View All Comments

Quotes

Add a Quote
j
jwillilib
Jan 13, 2020

And if it was not the three walls soon to be four walls and the dream complete, then it was the open car and Mildred driving a hundred miles an hour across town, he shouting at her and she shouting back and both trying to hear what was said, but hearing only the scream of the car. "At least keep it down to the minimum!" he yelled. "What?" she cried. "Keep it down to fifty-five, the minimum!" he shouted. "The what?" she shrieked. "Speed!" he shouted. And she pushed it up to one hundred and five miles an hour and tore the breath from his mouth.

r
RunningJoke
Aug 13, 2019

"'I hate a Roman named Status Quo!'"
[Granger quoting his grandfather, to Montag.]

r
RunningJoke
Aug 13, 2019

"… Books were only one type of receptacle where we stored a lot of things we were afraid we might forget. There is nothing magical in them, at all. The magic is only in what books say, how they stitched the patches of the universe together into one garment for us. …"
[Faber to Montag]

d
Dgamboa2
Jun 25, 2019

“Stuff your eyes with wonder, he said, live as if you'd drop dead in ten seconds...''

r
rmlrml
Feb 12, 2019

Fire is bright and fire is clean.

r
rmlrml
Feb 12, 2019

Montag hesitated. "What—was it always like this? The firehouse, our work? I mean, well, once upon a time. . . ."

"Once upon a time!" Beatty said. "What kind of talk is that?"

Fool, thought Montag to himself, you'll give it away. At the last fire, a book of fairy tales, he'd glanced at a single line. "I mean," he said, "in the old days..."

k
KeenaL
Aug 08, 2016

"'My grandfather ran off the V-2 rocket film a dozen times and then hoped that someday our cities would open up more and let the green and the land and the wilderness in more, to remind people that were alotted a little space on earth and that we survive in that wilderness that can take back what it has given, as easily as blowing its breath on us or sending the sea to tell us we are not so big. When we forget hoe close the wilderness is in the night, my grandpa said, someday it will come in and get us, for we will have forgotten how terrible ad real it can be.'"

k
KeenaL
Aug 08, 2016

"'I hate a Roman named Status Quo!' he said to me.' stuff your eyes with wonder,' he said,'live as if you'd drop dead in ten seconds. See the world. It's more fantastic than any dream made or paid for in factories. Ask no garantees, ask for no security, there never was such an animal. And if there was, it would be related to the great sloth which hangs upside down in atree all day every day, sleeping it's life away. To hell with that,' he said,'shake the tree and knock the great sloth down on his ass.'"

britprincess1ajax Aug 02, 2016

"Do your own bit of saving, and if you drown, at least die knowing you were headed for shore."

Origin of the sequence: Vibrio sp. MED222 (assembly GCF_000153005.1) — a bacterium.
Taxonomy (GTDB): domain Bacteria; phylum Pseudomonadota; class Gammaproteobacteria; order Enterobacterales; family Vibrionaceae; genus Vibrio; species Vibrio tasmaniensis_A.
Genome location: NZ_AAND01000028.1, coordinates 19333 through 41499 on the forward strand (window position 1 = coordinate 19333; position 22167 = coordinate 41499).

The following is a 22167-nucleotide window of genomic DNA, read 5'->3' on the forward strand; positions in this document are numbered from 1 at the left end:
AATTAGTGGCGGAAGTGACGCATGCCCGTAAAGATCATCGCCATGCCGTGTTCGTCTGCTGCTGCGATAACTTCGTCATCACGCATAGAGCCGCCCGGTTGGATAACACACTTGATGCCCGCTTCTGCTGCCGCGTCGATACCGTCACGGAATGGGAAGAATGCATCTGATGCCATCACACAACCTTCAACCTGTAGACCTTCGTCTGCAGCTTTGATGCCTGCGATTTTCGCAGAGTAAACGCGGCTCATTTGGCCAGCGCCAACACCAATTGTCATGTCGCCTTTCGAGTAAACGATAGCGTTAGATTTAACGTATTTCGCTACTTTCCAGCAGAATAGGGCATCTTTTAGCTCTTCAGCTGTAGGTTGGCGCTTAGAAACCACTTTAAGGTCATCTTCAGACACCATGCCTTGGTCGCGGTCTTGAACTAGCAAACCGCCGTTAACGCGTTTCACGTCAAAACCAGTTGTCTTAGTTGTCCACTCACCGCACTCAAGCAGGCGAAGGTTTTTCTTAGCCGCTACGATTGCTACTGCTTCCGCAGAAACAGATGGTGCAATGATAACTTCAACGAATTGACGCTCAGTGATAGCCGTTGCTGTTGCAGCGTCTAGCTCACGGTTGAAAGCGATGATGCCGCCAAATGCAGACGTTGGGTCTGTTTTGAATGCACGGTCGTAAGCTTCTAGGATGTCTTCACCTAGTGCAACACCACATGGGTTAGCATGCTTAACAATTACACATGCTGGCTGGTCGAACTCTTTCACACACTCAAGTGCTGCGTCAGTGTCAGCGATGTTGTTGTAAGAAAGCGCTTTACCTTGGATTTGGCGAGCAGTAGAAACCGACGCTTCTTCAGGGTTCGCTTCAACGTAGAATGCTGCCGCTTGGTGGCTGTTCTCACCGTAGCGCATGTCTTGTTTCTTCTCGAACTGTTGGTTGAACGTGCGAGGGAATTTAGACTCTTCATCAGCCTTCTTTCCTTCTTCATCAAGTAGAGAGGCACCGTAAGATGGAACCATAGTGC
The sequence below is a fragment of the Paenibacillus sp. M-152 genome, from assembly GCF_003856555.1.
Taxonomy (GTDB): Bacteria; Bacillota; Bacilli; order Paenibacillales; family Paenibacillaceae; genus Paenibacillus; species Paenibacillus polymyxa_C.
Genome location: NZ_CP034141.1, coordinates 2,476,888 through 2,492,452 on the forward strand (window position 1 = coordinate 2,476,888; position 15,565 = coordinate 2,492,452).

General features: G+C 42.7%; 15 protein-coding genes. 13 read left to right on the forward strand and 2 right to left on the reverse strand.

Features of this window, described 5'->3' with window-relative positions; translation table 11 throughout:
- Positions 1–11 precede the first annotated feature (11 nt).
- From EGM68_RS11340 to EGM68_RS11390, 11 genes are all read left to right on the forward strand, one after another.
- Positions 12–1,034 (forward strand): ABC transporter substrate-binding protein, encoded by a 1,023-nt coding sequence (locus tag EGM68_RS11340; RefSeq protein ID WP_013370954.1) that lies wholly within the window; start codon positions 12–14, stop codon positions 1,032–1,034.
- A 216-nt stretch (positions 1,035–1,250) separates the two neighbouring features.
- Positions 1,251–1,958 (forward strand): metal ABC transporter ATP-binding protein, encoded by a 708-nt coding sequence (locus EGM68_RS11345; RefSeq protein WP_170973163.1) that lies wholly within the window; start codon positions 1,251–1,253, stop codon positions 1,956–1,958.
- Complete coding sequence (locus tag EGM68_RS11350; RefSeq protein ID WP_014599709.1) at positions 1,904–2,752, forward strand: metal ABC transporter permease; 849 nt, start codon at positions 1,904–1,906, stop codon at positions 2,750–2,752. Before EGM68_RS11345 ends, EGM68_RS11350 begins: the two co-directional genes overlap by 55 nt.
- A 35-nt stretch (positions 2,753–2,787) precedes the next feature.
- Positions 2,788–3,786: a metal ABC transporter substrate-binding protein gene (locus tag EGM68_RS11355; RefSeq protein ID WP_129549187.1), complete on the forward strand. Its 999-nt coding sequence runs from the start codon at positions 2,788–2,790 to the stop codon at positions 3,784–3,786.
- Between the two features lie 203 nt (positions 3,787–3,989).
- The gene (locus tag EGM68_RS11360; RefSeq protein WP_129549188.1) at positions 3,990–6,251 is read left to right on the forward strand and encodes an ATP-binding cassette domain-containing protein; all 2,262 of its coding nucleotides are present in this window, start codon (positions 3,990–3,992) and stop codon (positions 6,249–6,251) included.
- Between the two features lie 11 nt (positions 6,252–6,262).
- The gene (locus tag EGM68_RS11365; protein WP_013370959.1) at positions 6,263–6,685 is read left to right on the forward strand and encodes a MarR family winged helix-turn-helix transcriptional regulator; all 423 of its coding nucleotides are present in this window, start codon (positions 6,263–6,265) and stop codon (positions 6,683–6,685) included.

britprincess1ajax Aug 02, 2016

"Most of us can't rush around, talk to everyone, know all the cities of the world, we haven't time, money or that many friends. The things you're looking for, Montag, are in the world, but the only way the average chap will ever see ninety-nine percent of them is in a book."

View All Quotes

Age

Add Age Suitability
a
aupadhy
Jun 01, 2021

aupadhy thinks this title is suitable for 13 years and over

b
blue_dog_45876
Feb 27, 2021

blue_dog_45876 thinks this title is suitable for 12 years and over

j
jun_177
Feb 25, 2021

jun_177 thinks this title is suitable for 14 years and over

s
sandeepkhehra
Feb 18, 2021

sandeepkhehra thinks this title is suitable for 13 years and over

z
Zoeyting
Jan 08, 2021

Zoeyting thinks this title is suitable for 12 years and over

s
ShreBas
Aug 05, 2020

ShreBas thinks this title is suitable for 14 years and over

i
IshaanGupta30
Jul 23, 2020

IshaanGupta30 thinks this title is suitable for 14 years and over

s
smhgeo422
Jul 17, 2020

smhgeo422 thinks this title is suitable for 14 years and over

b
bshihab
Jul 13, 2020

bshihab thinks this title is suitable for 13 years and over

g
gurleen03
Jun 25, 2020

gurleen03 thinks this title is suitable for between the ages of 12 and 17

View All Ages

Summary

Add a Summary
s
ssk22
Jul 06, 2016

Guy Montag is a fireman. His job is to burn books, which are forbidden, being the source of all discord and unhappiness. Even so, Montag is unhappy; there is discord in his marriage.

c
charliemar
Apr 15, 2013

Classic, futuristic, beautiful prose.

becklein98 Jul 19, 2012

In the future, books are illegal. With the profession of 'fireman', Montag is quite happy burning down homes and occasionally their owners as he and his team destroy books. But when his neighbour, a slender blonde of fifteen, plants the idea of a better society - one where books are legal - in his mind, his curiosity leads to his qeustioning their lifestyle.

Notices

Add Notices

There are no notices for this title yet.

Explore Further

Browse by Call Number

Subject Headings

  Loading...

Find it at CPL

  Loading...
[]
[]
To Top